... or is now the time to back Fidelity’s veteran fund manager?
The launch of the Fidelity China Special Situations (LSE: FCSS) investment trust in 2010 was the razzmatazz fund launch of that year. It marked the return to active management of one of the UK's most successful fund managers, Anthony Bolton.
Bolton had run the UK-focused Fidelity Special Situations fund from 1979 to 2007, turning an outlay of £1,000 into £148,200 during his 27-year tenure.
Having moved to a hands-off role as President of Investments at Fidelity in 2007, he threw himself back into stockpicking in 2010, convinced that China represented "one of the best investment opportunities of the next decade".
Foolish opinion was divided on the advisability of backing Bolton's new China venture, and no doubt that will still be the case after the trust's second-year results, which were released last week.
For the year ended 31 March 2012, FCSS reported an 18.5% fall in net asset value (NAV) -- from £684m to £559m -- under-performing the MSCI China benchmark index by 6%. The share price dropped an even more precipitous 26.4%. Over the same period, the humble FTSE 100 index (UKX) managed a 1.2% gain.
FCSS's exposure to small- and medium-sized companies was the biggest detractor from performance, aided and abetted by borrowing money from the bank to magnify the investment return -- negatively in this case.
The trust tells us that the exposure to smaller companies, the borrowings -- in the shape of a fully drawn down $150m (£94m) facility -- and the use of derivatives to achieve further gearing (to the tune of £39m) "are expected to enhance the performance of [FCSS] relative to the market in more favourable conditions". Well, yes, one would certainly hope so! FCSS is currently the most highly leveraged investment trust I can find in the emerging markets sector!
Bolton's inexperience in China has certainly taken its toll on the trust's performance to date, and cynics might argue that he's recklessly trying to claw back his losses and reputation. However, while I've never championed FCSS, I will defend Bolton's gearing tactics.
Shareholders should have been aware all along that Bolton is a super bull on China and, as a contrarian investor, is always likely to make his biggest bull bets -- including gearing up to the max -- when there's fear on the trading floors of the Shanghai and Hong Kong stock markets and his fund is looking in a sorry state.
Bolton continues to pursue the four main planks of his investment strategy:
- To be exposed mainly to the consumption and service sectors that depend on the domestic economy in China: "After two years here, I feel even more strongly about the attractions of these areas."
- To focus on private medium- and small-sized businesses rather than large state-owned enterprises: "These are the entrepreneur-run businesses on which I believe China's long-term prospects are based."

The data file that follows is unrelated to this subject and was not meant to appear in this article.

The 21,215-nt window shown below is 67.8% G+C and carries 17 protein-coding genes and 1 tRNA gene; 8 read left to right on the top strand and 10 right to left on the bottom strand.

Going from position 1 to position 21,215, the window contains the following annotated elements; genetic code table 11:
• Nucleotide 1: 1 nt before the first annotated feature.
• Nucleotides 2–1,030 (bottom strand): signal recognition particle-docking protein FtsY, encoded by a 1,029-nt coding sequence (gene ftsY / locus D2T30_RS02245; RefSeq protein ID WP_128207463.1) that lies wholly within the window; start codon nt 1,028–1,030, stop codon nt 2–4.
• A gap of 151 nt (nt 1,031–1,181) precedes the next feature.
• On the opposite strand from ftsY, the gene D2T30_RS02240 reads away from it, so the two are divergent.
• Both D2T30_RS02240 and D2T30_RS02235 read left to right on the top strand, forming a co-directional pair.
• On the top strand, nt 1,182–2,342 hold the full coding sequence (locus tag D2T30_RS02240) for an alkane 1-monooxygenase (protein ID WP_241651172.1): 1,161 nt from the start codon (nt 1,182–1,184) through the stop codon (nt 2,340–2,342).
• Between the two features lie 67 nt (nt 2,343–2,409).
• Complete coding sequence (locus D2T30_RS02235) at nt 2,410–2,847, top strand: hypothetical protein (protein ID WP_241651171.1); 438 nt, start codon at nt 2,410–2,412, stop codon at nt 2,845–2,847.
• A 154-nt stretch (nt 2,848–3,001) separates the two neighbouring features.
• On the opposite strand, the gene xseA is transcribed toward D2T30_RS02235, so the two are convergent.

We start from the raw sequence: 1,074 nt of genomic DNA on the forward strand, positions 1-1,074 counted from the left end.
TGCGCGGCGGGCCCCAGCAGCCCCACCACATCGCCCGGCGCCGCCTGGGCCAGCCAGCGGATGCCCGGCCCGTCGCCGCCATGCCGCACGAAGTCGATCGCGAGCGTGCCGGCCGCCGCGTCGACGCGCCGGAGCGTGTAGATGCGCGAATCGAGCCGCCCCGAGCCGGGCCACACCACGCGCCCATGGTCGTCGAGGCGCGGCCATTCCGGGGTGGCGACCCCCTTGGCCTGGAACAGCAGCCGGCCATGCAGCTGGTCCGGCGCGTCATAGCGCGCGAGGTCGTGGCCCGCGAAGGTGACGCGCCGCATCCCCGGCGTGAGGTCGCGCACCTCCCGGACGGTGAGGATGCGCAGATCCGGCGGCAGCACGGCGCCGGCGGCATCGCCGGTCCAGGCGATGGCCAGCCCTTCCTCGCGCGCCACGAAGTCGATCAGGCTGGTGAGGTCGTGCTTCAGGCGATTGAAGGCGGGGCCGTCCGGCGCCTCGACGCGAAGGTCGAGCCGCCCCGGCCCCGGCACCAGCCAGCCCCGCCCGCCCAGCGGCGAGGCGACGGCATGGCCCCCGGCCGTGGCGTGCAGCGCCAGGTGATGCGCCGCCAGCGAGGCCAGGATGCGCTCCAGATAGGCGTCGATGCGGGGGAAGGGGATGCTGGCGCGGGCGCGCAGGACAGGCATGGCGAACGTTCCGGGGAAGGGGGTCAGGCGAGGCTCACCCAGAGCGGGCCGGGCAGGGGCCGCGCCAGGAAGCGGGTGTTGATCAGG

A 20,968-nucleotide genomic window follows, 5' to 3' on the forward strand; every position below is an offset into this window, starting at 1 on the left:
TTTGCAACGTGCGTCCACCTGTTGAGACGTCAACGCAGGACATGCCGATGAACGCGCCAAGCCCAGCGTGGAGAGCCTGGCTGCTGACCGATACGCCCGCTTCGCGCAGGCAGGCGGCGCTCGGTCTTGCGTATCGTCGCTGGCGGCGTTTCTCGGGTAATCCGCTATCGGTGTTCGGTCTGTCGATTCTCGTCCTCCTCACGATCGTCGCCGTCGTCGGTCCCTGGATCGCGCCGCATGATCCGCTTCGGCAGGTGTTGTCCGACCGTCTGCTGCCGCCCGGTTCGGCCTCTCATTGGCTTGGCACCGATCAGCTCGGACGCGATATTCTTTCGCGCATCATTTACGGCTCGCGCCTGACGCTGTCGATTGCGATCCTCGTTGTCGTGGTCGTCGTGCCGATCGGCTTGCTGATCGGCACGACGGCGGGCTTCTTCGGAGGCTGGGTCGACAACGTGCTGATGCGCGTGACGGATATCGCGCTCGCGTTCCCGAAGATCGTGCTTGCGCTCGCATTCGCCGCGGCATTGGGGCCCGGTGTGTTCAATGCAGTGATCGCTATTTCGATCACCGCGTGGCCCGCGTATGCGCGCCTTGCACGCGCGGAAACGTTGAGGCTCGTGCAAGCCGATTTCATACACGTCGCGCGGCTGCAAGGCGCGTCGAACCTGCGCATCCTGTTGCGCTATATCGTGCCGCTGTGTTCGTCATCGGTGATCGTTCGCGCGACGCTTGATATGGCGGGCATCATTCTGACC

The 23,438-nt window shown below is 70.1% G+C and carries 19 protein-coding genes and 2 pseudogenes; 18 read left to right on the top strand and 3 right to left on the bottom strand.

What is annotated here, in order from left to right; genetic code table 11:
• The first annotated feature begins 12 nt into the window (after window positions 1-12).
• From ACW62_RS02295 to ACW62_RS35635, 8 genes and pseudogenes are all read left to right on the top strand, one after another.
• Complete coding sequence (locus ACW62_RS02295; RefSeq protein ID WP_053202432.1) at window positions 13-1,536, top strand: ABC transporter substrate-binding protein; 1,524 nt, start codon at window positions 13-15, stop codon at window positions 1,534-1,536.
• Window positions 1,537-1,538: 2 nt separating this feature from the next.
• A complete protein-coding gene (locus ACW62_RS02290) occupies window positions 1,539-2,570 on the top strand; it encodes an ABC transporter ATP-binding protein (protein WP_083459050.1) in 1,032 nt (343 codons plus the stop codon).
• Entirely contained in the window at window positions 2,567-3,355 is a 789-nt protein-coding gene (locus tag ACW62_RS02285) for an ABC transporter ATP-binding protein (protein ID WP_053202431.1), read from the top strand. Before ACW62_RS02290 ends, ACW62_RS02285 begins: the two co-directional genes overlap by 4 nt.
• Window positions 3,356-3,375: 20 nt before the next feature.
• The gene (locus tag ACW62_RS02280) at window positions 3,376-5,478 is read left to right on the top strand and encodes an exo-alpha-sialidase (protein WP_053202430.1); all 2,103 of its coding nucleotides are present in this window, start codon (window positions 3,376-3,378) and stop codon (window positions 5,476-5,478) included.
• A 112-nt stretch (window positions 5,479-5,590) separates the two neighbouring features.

- To find business models with which he is familiar from his experience of investing in the UK and continental Europe: "These are the models that I know work."
- To buy shares on reasonable or, if possible, cheap valuations: "I believe that there are many bargains available among the smaller stocks … Valuations are still near their 10-year lows and sentiment has again become very negative."
In his manager's report within this year's results, Bolton details his thoughts on 14 companies in his portfolio to give shareholders a greater understanding of the types of businesses he focuses on.
These range from £1.4bn shoe retailer Daphne International to £90m magazine publisher Modern Media, but all 14 are fascinating plays on China's domestic economy and worth reading about.
One that particularly caught my eye, because it's listed on London's AIM market, is Hutchison China MediTech (LSE: HCM). The group has three main businesses: drug discovery; traditional Chinese medicines; and food, beauty and baby care products.
Bolton says: "The valuation of the shares can be justified by the latter two businesses alone while the drug discovery business, which could be very valuable if it finds a winner, is thrown in effectively for free."
Bolton gave Hutchison's market cap as £230m at the time, so the company is now even cheaper at £210m with the shares trading at 405p.
Year of the Ant
Anthony Bolton's higher-risk approach in both company size and gearing contrasts with a more conservative stance of two alternatives I've favoured over FCSS in the past: the modestly geared rival investment trust JP Morgan Chinese IT (LSE: JMC), and the ungeared OEIC (open-ended investment company) First State Greater China Growth, both of which have experienced local management teams.
Having said that, if you are really bullish on China's prospects, this year could be a great one to back Bolton, who has extended his commitment to managing FCSS until at least 2014.
Bolton now has over two years' of experience in China under his belt and has made plenty of mistakes from which he will have learnt. FCSS's shares are trading at 73.6p, which is a 5% discount to NAV and a massive 26% discount to the price investors paid for the shares when the trust launched in April 2010.
Has the time come to be bullish on Bolton or has Fidelity's veteran manager been shanghaied by China? You can let me know your views in the comments box below!
Finally, I should tell you that Bolton's personal stake in his fund is down about £1 million. If you want to make £1 million, get yourself the Motley Fool special report -- "10 Steps To Making A Million In The Market" -- which is free to download right now.
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> G A Chester does not own shares in any of the companies mentioned in this article.